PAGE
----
Yesterday was quite a day for women's health!
The FDA endorsed a new vaccine which, in the long run, may prevent cancer. Merck convinced federal regulators that its new vaccine, called Gardasil, is effective in preventing exposure to human papillovirus (HPV).
Here's the best part: specific strains of HPV are linked to about 70% of cervical cancer worldwide. This type of cancer remains a significant killer of women — about 3,900 women die from the disease in the U.S. each year. Gardasil, which Merck is hopping to introduce into the marketplace this year, could prevent young adults from acquiring this sexually transmitted disease, thus preventing cervical cancer in later years.
Since the news came out yesterday, I noticed that many public opinions or reports didn't seem very excited about this medical breakthrough. Yesterday's excitement about Gardasil lasted as long as a lightning strike. So I started thinking, which for me is always dangerous. I think the whole story is not being fully presented, or perhaps some medical reporters are missing the daily struggles that women with an HPV infection — or cervical cancer for that matter — have to deal with. So let me tell you a little story.
Once upon a time, there was a patient X . This 27-year-old, healthy-looking female came to see me as a new pregnant patient. Excitement was in the air; she was recently married, and very happy to start a family. As I started asking her questions about her medical history, she informed me that in college she had an abnormal pap smear. She said she was treated, told it was not a major concern, and off she went. Two years later, she had another abnormal pap smear showing the presence of HPV. This time, her doctors had to remove a portion of her cervix. She said she healed well and had no problems thereafter. Fast forward to her visit to my office: After her initial physical exam with me, all seemed in order. The pregnancy was going fine until her 24th week, when she came to the office and complained of pelvic pressure. It turned out she was about to have a premature delivery. So what happened? What went wrong? Her cervix had been so damaged by her previous procedure and weakened by the HPV infection that it opened up without her realizing what was going on. After 24 hours of intense hospital management, she delivered a severely premature infant weighting no more than 1 pound.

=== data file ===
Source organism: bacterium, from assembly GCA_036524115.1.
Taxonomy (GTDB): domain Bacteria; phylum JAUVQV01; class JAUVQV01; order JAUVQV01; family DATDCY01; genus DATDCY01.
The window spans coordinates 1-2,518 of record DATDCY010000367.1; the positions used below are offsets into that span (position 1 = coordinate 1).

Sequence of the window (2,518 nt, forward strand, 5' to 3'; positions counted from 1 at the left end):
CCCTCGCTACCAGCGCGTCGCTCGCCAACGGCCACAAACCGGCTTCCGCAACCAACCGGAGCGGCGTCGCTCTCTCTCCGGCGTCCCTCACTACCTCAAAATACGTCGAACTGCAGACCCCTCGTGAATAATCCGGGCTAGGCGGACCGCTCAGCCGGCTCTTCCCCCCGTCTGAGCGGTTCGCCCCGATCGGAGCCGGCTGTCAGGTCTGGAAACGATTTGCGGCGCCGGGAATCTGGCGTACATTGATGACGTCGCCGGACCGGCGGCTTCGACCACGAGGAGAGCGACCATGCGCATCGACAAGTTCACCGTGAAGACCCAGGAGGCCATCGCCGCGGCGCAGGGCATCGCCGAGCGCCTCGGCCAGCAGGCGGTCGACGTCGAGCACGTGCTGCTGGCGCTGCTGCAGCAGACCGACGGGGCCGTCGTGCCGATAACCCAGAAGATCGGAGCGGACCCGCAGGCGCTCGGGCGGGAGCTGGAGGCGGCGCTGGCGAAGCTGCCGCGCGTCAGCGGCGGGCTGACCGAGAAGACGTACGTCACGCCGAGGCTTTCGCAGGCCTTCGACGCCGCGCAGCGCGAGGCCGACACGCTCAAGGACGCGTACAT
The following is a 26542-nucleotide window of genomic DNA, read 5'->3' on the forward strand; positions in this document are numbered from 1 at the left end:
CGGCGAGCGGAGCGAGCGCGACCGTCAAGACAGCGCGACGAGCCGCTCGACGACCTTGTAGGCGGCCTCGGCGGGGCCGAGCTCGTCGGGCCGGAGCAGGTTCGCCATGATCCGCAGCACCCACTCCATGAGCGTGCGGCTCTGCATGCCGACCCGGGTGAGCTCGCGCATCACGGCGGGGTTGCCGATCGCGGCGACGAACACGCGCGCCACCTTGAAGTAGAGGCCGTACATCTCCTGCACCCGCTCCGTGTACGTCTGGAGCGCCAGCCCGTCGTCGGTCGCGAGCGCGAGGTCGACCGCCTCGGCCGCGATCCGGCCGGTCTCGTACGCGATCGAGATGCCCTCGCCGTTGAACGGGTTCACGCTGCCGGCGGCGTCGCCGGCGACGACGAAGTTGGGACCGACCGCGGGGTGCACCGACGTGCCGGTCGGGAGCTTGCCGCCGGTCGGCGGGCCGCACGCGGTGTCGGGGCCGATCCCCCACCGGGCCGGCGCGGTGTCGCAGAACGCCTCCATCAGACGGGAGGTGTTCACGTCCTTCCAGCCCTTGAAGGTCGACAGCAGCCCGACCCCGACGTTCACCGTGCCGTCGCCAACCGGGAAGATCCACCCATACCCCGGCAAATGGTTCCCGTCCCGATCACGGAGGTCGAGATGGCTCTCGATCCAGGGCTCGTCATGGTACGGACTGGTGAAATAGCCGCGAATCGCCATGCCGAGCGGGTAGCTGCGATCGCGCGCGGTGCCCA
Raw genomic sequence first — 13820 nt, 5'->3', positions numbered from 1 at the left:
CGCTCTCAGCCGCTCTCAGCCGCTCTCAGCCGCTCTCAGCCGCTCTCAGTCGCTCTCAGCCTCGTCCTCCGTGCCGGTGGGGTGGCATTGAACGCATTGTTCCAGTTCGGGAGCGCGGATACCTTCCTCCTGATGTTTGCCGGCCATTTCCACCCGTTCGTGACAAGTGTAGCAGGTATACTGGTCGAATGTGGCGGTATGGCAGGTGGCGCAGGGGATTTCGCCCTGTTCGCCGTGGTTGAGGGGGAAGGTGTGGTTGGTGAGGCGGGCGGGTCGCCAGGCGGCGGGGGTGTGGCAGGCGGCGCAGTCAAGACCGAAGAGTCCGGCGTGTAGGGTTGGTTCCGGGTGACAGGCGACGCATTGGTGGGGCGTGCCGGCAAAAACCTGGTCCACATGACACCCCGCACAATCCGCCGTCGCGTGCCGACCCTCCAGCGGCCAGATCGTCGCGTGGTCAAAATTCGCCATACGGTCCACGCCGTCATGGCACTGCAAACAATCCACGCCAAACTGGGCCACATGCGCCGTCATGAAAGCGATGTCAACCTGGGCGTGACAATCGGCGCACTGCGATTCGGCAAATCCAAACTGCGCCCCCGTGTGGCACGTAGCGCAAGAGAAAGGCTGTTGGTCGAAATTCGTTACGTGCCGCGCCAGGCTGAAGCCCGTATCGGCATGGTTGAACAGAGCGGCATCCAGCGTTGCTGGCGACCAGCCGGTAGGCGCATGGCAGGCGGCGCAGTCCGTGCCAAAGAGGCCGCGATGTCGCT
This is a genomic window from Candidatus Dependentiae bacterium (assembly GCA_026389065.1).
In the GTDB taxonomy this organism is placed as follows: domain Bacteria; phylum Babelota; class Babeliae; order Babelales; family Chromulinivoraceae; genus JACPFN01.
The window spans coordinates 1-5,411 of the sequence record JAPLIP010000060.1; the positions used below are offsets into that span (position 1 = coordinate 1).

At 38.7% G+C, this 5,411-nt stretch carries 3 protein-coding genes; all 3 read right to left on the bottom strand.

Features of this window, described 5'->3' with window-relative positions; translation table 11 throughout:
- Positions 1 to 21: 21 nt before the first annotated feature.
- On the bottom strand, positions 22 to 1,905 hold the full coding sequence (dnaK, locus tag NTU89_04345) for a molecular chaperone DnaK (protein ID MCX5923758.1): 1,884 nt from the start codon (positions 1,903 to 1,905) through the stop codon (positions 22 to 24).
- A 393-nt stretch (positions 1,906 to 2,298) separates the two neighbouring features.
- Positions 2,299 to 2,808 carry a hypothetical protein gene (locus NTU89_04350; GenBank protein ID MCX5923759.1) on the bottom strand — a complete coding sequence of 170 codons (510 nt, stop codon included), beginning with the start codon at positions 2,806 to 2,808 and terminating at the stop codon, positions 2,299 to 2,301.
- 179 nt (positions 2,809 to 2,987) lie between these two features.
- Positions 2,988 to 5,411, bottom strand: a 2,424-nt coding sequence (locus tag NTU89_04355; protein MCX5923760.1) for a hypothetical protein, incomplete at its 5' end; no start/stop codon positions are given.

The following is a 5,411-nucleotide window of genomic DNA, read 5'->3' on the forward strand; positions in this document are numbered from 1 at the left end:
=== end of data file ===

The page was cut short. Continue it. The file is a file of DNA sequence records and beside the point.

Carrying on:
Although I just created this story, hundreds of real stories like this one play out, not just in U.S. hospitals, but around the world. HPV is not only associated with cervical cancer. Thousands of women deal every day with repetitive pap smears, biopsies and surgical procedures, all due to the damage that this virus can cause. These procedures not only create tremendous stress and pain, but can also lead to infertility and premature labor.
We all need to evaluate this new vaccine — single, married, with kids, planning or not planning to have kids. Consider all the facts about HPV, because this virus truly affects our future generations.
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Dr. Manny Alvarez serves as Fox News Channel's senior managing health editor. He also serves as chairman of the department of obstetrics/gynecology and reproductive science at Hackensack University Medical Center in New Jersey. Click here for more information on Dr. Manny's work with Hackensack University Medical Center. Visit AskDrManny.com for more.